The seventh annual environmental film festival EcoCinema will open on October 26 at the Jerusalem Cinematheque.
The films will be screened using only solar energy.
Following the festival, solar-powered screenings of the festival's films will take place in Rosh Pina, Sakhnin, Haifa, Tel Aviv, Sderot, Dimona and Eilat. In some locales the screenings will be accompanied by solar-powered musical performances and parties.
The first of 30 feature films and documentaries to be shown during the five-day festival is "Oceans."
"Oceans," by French directors Jacques Cluzaud and Jacques Perrin, was filmed in 50 locations around the world, above and below the water, with a budget of 55 million euros.
It presents spectacular footage of underwater life in different seas, and warns of the damage humans cause the oceans and the creatures that inhabit them.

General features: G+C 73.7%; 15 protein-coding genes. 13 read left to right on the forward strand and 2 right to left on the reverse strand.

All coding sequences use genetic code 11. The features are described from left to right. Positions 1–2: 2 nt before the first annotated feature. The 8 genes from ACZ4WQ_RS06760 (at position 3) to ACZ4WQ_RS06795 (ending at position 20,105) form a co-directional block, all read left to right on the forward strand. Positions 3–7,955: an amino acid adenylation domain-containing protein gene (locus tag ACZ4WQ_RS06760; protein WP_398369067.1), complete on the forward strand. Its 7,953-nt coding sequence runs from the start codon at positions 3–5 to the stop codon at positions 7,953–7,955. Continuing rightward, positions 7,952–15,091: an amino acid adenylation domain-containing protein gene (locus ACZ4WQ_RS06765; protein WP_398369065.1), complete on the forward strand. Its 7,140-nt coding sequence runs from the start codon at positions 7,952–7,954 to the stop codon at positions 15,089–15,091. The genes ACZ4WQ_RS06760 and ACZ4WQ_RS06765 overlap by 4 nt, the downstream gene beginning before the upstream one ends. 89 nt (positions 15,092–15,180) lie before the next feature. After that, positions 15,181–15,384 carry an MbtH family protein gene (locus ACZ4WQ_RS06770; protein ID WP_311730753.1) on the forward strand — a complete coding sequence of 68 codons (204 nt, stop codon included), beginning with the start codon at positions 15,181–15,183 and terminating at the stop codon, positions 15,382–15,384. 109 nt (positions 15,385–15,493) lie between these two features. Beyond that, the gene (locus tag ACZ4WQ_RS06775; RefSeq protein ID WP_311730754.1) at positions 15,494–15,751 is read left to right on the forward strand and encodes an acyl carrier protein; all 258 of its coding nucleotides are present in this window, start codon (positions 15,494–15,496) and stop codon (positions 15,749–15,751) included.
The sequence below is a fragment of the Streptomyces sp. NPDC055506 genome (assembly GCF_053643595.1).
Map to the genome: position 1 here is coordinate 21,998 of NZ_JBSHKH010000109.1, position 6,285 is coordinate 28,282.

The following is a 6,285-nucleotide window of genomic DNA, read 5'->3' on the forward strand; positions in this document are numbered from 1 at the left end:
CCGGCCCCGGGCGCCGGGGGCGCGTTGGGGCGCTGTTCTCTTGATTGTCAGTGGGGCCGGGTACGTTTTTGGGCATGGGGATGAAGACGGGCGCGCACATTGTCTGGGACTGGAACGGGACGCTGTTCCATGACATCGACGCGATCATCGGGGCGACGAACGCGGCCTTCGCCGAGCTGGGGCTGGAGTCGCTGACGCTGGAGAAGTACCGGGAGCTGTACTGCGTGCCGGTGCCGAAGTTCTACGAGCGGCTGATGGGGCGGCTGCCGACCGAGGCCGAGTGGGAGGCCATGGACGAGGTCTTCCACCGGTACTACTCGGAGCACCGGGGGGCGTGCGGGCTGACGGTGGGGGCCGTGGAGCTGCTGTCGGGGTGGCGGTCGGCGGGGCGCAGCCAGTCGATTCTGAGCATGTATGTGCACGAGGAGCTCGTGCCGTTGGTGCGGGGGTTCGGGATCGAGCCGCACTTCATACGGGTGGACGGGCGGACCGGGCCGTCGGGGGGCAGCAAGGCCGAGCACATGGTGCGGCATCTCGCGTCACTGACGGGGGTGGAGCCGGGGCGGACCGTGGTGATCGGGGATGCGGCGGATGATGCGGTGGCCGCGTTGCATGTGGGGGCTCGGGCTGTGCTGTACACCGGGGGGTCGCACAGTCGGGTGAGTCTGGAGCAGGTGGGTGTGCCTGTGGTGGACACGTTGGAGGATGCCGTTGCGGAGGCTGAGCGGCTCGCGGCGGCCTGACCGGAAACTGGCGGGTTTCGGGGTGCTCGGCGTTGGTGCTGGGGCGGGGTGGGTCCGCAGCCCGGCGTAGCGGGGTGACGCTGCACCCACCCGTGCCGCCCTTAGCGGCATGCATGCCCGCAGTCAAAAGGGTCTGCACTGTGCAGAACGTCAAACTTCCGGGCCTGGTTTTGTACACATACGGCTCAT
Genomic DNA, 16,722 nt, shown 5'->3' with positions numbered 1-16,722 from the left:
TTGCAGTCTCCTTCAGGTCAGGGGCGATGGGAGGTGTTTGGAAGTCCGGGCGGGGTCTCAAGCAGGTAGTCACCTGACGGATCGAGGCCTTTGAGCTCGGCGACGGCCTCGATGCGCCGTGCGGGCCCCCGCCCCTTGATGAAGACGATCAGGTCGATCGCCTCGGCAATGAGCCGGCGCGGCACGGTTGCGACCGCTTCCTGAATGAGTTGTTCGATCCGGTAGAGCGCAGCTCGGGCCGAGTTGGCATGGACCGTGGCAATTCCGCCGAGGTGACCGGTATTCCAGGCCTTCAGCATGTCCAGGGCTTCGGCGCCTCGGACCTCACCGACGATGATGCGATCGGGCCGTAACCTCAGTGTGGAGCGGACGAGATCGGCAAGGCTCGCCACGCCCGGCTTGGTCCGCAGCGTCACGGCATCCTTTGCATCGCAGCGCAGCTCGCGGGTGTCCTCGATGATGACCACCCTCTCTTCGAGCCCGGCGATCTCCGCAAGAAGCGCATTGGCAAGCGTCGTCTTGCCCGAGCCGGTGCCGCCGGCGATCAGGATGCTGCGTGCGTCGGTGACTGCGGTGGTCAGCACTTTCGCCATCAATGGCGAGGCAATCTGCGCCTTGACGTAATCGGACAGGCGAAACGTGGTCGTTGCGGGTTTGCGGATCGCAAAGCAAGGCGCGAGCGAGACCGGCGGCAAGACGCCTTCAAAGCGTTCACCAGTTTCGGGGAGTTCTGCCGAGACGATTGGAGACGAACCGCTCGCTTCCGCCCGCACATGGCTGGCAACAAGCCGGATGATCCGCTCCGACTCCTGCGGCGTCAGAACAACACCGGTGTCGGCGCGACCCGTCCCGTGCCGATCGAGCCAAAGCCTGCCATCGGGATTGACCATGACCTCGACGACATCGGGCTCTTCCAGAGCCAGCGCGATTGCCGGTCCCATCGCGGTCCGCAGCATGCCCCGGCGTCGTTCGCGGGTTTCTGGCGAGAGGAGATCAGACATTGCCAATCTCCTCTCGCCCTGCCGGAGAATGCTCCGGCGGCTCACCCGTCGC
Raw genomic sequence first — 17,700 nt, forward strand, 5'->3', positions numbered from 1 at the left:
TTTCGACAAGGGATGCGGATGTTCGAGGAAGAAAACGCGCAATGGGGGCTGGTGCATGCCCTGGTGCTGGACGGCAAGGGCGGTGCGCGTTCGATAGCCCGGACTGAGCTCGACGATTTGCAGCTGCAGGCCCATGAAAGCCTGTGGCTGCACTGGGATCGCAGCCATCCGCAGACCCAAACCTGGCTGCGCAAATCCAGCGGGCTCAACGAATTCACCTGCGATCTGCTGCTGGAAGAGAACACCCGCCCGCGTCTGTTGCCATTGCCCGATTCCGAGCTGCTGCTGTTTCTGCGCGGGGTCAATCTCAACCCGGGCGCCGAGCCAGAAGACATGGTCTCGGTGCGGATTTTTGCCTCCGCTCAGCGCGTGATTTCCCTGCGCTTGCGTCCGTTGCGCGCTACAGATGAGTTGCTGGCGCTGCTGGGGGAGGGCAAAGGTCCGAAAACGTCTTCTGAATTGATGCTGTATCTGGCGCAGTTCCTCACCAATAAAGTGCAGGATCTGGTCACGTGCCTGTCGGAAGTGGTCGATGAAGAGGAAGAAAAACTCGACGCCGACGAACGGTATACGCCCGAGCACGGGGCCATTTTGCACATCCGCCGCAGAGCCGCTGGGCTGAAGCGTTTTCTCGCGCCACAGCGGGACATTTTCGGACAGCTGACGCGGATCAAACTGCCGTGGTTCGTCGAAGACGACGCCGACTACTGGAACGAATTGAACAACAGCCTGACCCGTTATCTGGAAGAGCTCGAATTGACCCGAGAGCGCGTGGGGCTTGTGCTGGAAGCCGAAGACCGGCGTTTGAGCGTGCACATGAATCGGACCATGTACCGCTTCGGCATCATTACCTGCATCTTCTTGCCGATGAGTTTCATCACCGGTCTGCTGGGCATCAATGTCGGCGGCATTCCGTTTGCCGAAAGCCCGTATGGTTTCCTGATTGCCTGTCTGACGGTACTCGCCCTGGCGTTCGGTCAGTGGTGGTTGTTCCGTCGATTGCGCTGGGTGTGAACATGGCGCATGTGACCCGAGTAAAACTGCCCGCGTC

"Oceans" was screened as part of the Haifa film festival last month.
The festival is also showing "Garbage Dreams," an Egyptian-American film that documents the economic crisis of the Zaballeen ("garbage people" ) in Cairo; "The Human Turbine," an Israeli film by director Danny Verta, depicting a joint Israeli-Palestinian venture to produce green energy in the southern Hebron Hills; and "GasLand," depicting the destruction of open spaces and a fight against renewable energy.
The festival will also host its fourth annual competition for students. The best participating film wins a NIS 10,000 prize.
The festival's special guest is director Mascha Poppenk, who will present her film "Grown in Detroit."
EcoCinema will also feature panel discussions on various environmental issues, and will end with a solar-powered performance by singer Eran Tzur at the Tmuna Theater in Tel Aviv.
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